Ukraine moves up five places in World Bank Doing Business report to 71st

Ukraine moves up five places in World Bank Doing Business report to 71st
Ukraine climbed five spots in the World Bank's Doing Business ranking this year to 71
By Ben Aris in Berlin October 31, 2018

Ukraine climbed five spots in the World Bank's Doing Business ranking this year to 71 from a total of 190 countries surveyed, according to the World Bank report released on October 31.

"Ukraine has moved up five more spots in the Doing Business rating and took 71st place. Our figure in the 'trading across borders' section grew by 41 points and in the 'enforcing contracts' section by 25 points," President Petro Poroshenko wrote on his Facebook page after the results were released.

Ukraine performed best in the categories "paying taxes" (up 110 positions to 54th), "trading across borders" (up 70 to 78th), and "protecting minority investors" (up 56 to 72nd).

Ukraine was punching above its weight in the categories “dealing with construction permits” (ranked 30 out of 190) and “getting credit” (32). However, it was lagging behind in the categories “resolving insolvency” (145) and “getting electricity” (135), both of which have traditionally been very difficult for emerging markets in Eastern Europe.

"Of course, we will not stop here. I know that we deserve a better place and we can do better," Poroshenko added.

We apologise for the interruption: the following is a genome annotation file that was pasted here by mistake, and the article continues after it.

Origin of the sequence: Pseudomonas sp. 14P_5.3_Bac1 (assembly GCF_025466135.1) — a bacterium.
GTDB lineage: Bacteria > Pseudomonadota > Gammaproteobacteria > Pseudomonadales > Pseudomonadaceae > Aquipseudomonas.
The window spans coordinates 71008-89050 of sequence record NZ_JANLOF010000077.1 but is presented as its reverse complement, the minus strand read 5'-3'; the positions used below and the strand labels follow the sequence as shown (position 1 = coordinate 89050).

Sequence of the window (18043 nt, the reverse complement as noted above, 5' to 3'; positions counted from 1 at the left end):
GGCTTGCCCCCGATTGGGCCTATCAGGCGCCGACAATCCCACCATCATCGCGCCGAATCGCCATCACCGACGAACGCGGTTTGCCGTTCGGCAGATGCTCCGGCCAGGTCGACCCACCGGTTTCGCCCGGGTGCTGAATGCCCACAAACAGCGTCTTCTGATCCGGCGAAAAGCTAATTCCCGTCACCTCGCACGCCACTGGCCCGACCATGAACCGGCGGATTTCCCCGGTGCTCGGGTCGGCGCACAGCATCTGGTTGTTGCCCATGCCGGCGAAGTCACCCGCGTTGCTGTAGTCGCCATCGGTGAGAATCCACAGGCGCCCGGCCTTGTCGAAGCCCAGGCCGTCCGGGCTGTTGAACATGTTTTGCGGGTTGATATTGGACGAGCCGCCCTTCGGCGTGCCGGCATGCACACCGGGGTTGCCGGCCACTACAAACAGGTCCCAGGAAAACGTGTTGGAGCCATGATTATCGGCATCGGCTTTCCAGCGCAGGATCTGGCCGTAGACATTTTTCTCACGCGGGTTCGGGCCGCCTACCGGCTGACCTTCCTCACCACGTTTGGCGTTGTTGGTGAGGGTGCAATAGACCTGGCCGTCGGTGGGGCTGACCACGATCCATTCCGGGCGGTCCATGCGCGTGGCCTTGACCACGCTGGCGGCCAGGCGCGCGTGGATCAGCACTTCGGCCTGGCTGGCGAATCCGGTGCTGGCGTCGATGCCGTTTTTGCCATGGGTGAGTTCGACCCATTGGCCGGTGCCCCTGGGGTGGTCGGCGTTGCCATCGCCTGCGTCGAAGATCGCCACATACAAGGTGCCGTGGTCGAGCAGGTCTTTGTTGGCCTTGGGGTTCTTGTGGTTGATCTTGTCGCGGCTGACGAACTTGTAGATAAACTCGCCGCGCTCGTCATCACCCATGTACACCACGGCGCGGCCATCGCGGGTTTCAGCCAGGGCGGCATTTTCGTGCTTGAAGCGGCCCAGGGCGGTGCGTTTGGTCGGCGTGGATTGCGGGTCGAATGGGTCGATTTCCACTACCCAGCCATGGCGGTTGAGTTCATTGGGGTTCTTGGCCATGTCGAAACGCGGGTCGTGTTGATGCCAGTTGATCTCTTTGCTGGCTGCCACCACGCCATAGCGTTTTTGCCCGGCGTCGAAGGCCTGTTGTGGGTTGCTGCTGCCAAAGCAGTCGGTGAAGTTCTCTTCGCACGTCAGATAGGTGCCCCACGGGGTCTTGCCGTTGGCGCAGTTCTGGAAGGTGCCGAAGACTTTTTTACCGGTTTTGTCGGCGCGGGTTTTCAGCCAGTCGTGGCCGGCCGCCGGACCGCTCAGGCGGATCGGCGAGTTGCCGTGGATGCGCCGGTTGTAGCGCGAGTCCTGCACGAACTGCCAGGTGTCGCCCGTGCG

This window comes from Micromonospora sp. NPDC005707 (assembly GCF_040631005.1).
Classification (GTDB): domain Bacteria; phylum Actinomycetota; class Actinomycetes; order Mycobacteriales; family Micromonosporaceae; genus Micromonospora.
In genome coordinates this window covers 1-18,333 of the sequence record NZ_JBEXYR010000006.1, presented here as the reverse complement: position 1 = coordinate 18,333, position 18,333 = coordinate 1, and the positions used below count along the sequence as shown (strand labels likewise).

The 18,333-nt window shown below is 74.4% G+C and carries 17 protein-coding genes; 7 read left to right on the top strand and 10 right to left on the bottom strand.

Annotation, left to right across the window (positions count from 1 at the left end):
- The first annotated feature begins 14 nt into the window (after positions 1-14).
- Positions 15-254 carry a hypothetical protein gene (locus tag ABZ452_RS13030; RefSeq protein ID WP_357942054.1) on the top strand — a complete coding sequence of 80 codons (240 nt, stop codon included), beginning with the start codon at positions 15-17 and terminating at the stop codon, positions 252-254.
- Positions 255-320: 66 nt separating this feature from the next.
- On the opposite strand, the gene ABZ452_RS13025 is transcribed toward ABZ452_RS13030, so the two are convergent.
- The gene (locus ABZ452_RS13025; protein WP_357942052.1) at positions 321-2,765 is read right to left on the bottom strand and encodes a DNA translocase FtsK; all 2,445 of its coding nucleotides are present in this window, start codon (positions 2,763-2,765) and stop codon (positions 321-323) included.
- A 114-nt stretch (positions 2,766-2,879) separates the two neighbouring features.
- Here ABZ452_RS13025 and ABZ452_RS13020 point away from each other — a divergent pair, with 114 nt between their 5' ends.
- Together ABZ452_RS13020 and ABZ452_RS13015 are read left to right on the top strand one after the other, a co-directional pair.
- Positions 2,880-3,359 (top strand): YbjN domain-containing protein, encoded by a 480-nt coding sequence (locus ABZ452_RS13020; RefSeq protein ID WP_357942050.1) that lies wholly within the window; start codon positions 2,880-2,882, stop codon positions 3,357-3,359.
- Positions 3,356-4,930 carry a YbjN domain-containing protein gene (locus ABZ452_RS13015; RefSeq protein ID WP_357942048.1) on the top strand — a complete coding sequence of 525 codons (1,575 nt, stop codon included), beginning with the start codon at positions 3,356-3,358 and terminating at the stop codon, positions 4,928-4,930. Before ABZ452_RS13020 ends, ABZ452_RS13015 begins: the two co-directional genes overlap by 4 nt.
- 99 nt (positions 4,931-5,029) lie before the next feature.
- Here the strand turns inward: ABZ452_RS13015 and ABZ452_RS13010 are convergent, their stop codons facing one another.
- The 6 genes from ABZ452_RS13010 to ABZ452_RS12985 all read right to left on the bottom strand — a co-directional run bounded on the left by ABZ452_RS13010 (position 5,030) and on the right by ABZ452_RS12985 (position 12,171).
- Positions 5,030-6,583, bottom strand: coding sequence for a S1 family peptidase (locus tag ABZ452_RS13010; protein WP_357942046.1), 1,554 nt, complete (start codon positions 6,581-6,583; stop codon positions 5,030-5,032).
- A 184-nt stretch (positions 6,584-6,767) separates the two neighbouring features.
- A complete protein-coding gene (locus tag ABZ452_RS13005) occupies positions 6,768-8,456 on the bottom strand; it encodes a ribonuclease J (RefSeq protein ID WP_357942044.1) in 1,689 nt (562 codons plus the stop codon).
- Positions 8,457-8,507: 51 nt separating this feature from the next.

Ukraine’s gain of five places was good news, but it remains a midlevel country and its “turn to the west” has yet to bear fruit. Following the Georgian “rose” revolution, the small Caucuses republic leap to the head of the ranking and was “most improved” country for several years.

Even Russia has latched onto the ranking as a benchmark to measure reform progress. In 2012 Russian President Vladimir Putin called on the government to improve Russia’s ranking from the then 120th place to somewhere in the top 20 by 2018. Russia also moved up this year but by only one place to 31, missing Putin’s target.

The ranking has been criticised by some observers, who argue that the benchmarks are simplistic and if a government wants to show progress it is simple to game the system. Nevertheless the Doing Business ranking is widely followed as rough guide to how a country is faring. Ukraine’s score underlines that after ignoring reforms for 20 years it has the bulk of the work ahead of it. 

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